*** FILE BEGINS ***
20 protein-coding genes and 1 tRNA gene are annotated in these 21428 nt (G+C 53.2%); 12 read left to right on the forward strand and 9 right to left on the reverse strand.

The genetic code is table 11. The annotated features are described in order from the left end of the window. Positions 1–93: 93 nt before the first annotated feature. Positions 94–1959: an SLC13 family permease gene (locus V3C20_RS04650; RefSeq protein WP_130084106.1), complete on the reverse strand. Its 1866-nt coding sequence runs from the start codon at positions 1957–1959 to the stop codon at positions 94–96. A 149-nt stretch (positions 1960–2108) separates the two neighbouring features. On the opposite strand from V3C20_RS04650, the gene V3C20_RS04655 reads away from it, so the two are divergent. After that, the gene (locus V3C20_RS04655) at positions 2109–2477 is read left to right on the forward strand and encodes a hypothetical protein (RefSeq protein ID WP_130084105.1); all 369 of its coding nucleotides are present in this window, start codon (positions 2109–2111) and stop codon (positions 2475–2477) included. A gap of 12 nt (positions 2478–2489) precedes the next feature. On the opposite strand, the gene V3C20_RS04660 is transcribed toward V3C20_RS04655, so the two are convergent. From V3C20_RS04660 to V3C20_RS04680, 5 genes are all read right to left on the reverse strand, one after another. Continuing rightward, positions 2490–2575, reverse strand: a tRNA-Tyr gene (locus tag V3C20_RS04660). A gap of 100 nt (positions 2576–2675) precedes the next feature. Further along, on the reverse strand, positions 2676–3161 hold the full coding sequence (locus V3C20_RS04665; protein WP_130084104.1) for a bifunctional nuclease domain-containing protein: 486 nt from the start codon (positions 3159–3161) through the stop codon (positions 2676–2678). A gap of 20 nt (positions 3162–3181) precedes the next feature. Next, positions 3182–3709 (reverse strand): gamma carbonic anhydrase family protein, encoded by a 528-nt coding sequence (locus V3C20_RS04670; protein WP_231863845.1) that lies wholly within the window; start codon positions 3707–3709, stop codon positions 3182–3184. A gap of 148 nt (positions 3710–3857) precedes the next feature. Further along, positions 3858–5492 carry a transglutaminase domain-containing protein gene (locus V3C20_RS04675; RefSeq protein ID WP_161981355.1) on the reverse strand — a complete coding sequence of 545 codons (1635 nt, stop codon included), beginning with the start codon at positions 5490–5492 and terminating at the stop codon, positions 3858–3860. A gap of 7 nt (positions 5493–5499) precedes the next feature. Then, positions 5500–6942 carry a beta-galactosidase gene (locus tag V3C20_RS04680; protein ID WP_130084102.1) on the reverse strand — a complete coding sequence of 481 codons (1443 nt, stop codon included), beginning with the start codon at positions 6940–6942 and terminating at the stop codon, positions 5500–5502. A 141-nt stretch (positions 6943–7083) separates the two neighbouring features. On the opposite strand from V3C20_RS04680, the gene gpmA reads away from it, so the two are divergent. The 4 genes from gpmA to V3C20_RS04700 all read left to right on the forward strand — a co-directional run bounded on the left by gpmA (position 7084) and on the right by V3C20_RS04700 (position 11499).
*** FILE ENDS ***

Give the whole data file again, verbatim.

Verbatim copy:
20 protein-coding genes and 1 tRNA gene are annotated in these 21428 nt (G+C 53.2%); 12 read left to right on the forward strand and 9 right to left on the reverse strand.

The genetic code is table 11. The annotated features are described in order from the left end of the window. Positions 1–93: 93 nt before the first annotated feature. Positions 94–1959: an SLC13 family permease gene (locus V3C20_RS04650; RefSeq protein WP_130084106.1), complete on the reverse strand. Its 1866-nt coding sequence runs from the start codon at positions 1957–1959 to the stop codon at positions 94–96. A 149-nt stretch (positions 1960–2108) separates the two neighbouring features. On the opposite strand from V3C20_RS04650, the gene V3C20_RS04655 reads away from it, so the two are divergent. After that, the gene (locus V3C20_RS04655) at positions 2109–2477 is read left to right on the forward strand and encodes a hypothetical protein (RefSeq protein ID WP_130084105.1); all 369 of its coding nucleotides are present in this window, start codon (positions 2109–2111) and stop codon (positions 2475–2477) included. A gap of 12 nt (positions 2478–2489) precedes the next feature. On the opposite strand, the gene V3C20_RS04660 is transcribed toward V3C20_RS04655, so the two are convergent. From V3C20_RS04660 to V3C20_RS04680, 5 genes are all read right to left on the reverse strand, one after another. Continuing rightward, positions 2490–2575, reverse strand: a tRNA-Tyr gene (locus tag V3C20_RS04660). A gap of 100 nt (positions 2576–2675) precedes the next feature. Further along, on the reverse strand, positions 2676–3161 hold the full coding sequence (locus V3C20_RS04665; protein WP_130084104.1) for a bifunctional nuclease domain-containing protein: 486 nt from the start codon (positions 3159–3161) through the stop codon (positions 2676–2678). A gap of 20 nt (positions 3162–3181) precedes the next feature. Next, positions 3182–3709 (reverse strand): gamma carbonic anhydrase family protein, encoded by a 528-nt coding sequence (locus V3C20_RS04670; protein WP_231863845.1) that lies wholly within the window; start codon positions 3707–3709, stop codon positions 3182–3184. A gap of 148 nt (positions 3710–3857) precedes the next feature. Further along, positions 3858–5492 carry a transglutaminase domain-containing protein gene (locus V3C20_RS04675; RefSeq protein ID WP_161981355.1) on the reverse strand — a complete coding sequence of 545 codons (1635 nt, stop codon included), beginning with the start codon at positions 5490–5492 and terminating at the stop codon, positions 3858–3860. A gap of 7 nt (positions 5493–5499) precedes the next feature. Then, positions 5500–6942 carry a beta-galactosidase gene (locus tag V3C20_RS04680; protein ID WP_130084102.1) on the reverse strand — a complete coding sequence of 481 codons (1443 nt, stop codon included), beginning with the start codon at positions 6940–6942 and terminating at the stop codon, positions 5500–5502. A 141-nt stretch (positions 6943–7083) separates the two neighbouring features. On the opposite strand from V3C20_RS04680, the gene gpmA reads away from it, so the two are divergent. The 4 genes from gpmA to V3C20_RS04700 all read left to right on the forward strand — a co-directional run bounded on the left by gpmA (position 7084) and on the right by V3C20_RS04700 (position 11499).